CORONAVIRUS STIMULUS CHECKS

Can you receive a stimulus check if you don't file taxes?

8 million people who don’t normally file taxes, this year will most likely have to file in order to get their money from the stimulus checks.

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Can you receive stimulus check if you don't file taxes?

You may need to file a tax return in 2021 regardless if you would otherwise need to, in order to claim missing stimulus money, if you fall into one of the following categories: you don't usually file taxes because you’re part of the SSI or SSDI programs, you're retired or you don't meet the IRS' income threshold. However you don’t want to miss the filing deadline which is 15 April once again this year.

When the CARES Act was passed in the spring of 2020 the IRS and Treasury Department were tasked with sending out the payments to eligible Americans. In order to do that the IRS used the information they had on hand, individuals’ and households’ tax return filings from either 2018 0r 2019. This left out around 8 million non-filers who will now most likely need to file an income-tax filing for 2020 to receive their Economic Impact Payments (EIP), or better known as stimulus checks.

How can I get my stimulus check if I didn’t receive one?

The IRS set up an online form that non-filers could use to provide the necessary details to the IRS for sending their stimulus payments. This also allowed those who receive benefits from SSI or SSDI programs to alert the IRS to their dependents and claim the stimulus money for them. This tool is no longer available to use but by filing a 2020 tax return in 2021 these individuals can use the Rebate Recovery Credit to get the stimulus money due to them.

Who are non-filers?

The IRS refers to people who didn't have to file taxes in 2018 or 2019 as non-filers. This group includes:

  • People who are part of the SSI or SSDI programs
  • Single people under age 65 with an income of less than $12,200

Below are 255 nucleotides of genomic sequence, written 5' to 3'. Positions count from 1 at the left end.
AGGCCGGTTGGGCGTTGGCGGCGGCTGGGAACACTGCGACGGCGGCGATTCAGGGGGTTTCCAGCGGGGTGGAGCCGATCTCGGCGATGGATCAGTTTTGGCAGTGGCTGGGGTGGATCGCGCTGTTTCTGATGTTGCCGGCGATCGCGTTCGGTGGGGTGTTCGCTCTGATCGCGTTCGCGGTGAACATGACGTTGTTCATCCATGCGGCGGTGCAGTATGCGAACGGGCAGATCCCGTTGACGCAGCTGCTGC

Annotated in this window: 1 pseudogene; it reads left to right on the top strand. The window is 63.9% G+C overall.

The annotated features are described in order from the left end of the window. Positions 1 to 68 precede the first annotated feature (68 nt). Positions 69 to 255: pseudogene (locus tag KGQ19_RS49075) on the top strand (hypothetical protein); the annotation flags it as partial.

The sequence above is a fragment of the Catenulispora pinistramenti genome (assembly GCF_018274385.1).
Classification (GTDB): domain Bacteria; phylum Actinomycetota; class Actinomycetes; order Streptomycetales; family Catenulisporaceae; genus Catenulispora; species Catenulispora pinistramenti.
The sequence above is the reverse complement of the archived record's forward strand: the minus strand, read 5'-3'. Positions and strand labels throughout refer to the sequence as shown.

• Married people under age 65 with an income of less than $24,400
  • Single people age 65 or older with an income of less than $13,850
  • Married people age 65 or older with an income of less than $27,000
  • Veterans and Railroad Retirement beneficiaries

While young adults age 17-24 who are claimed as dependents on someone else's taxes don't have to file taxes, they aren't eligible for a first or second stimulus check due to the rules set out in the CARES Act and the covid-19 relief bill in December. Eligibility for the possible third round is still being worked out in Congress with the House expected to vote on its version at the end of next week.

Typically during tax season, if you're included in any of the above groups, you don't have to file a federal tax return. However, if you received any ACA health care tax credits or subsidies, you'll need to file to keep receiving them. You can also still file to get back any taxes withheld from your pay, or to claim certain refundable tax credits.

Filing will help ensure that you get the third stimulus check

By filing a return this year the IRS will have your information on file going forward. Congress is set to pass legislation based on the Biden Administration’s $1.9 trillion American Rescue Plan which includes $1,400 stimulus checks in a third round of EIP. There are also proposals for an expanded Child Tax Credit and Earn Income Tax Credit. The enhanced child tax credit could see households receiving up to $300 or $250 per child per month, depending on their age, for six months starting in July.

The IRS will send out these payments automatically based on the information that the agency has without further action on your part. But the deadline to file your tax return is 15 April, 2021.

Income requirements for most people

For most taxpayers, a tax return must be filed if your income exceeded the following minimum income limits last year:

Filing status
Age at end of 2020
Minimum gross income
Single
Under 65
$12,400
Single
65 or over
$14,050
Married joint filer
Both spouses under 65
$24,800
Married joint filer
One spouse under 65
$26,100
Married joint filer
Both spouses over 65
$27,400
Married separate filer
Any
$5
Head of household
Under 65
$18,650
Head of household
65 or over
$20,300
Qualifying widow(er)
Under 65
$24,800
Qualifying widow(er)
65 or over
$26,100
Source: IRS

IRS information sheet with further details

Income requirements for dependents

If you are claimed as a dependent on someone else's tax return, a different set of income requirements apply to you. Dependents whose earnings are over the following minimums must file a 2020 return:

Single
Married
Age at end of 2020:
Under 65
65 or over
65 or over and blind
Under 65
65 or over
65 or over and blind
Unearned income above:
$1,100
$2,750
$4,400
$1,100
$2,400
$3,700
Earned income above:
$12,400
$14,050
$15,700
$12,400
$13,700
$15,000
Gross income above larger of:
$1,100 or earned income (max. $12,050) + $350
$2,750 or earned income (max. $12,050) + $2,000
$4,400 or earned income (max. $12,050) + $3,650
$1,100 or earned income (max. $12,050) + $350
$2,400 or earned income (max. $12,050) + $1,650
$3,700 or earned income (max. $12,050) + $2,950

*Married dependents must file a tax return if their income was at least $5 and their spouse files a separate return and itemizes deductions.

Source: IRS

Further IRS information on filing if you're a dependent (including definitions of earned, unearned and gross income)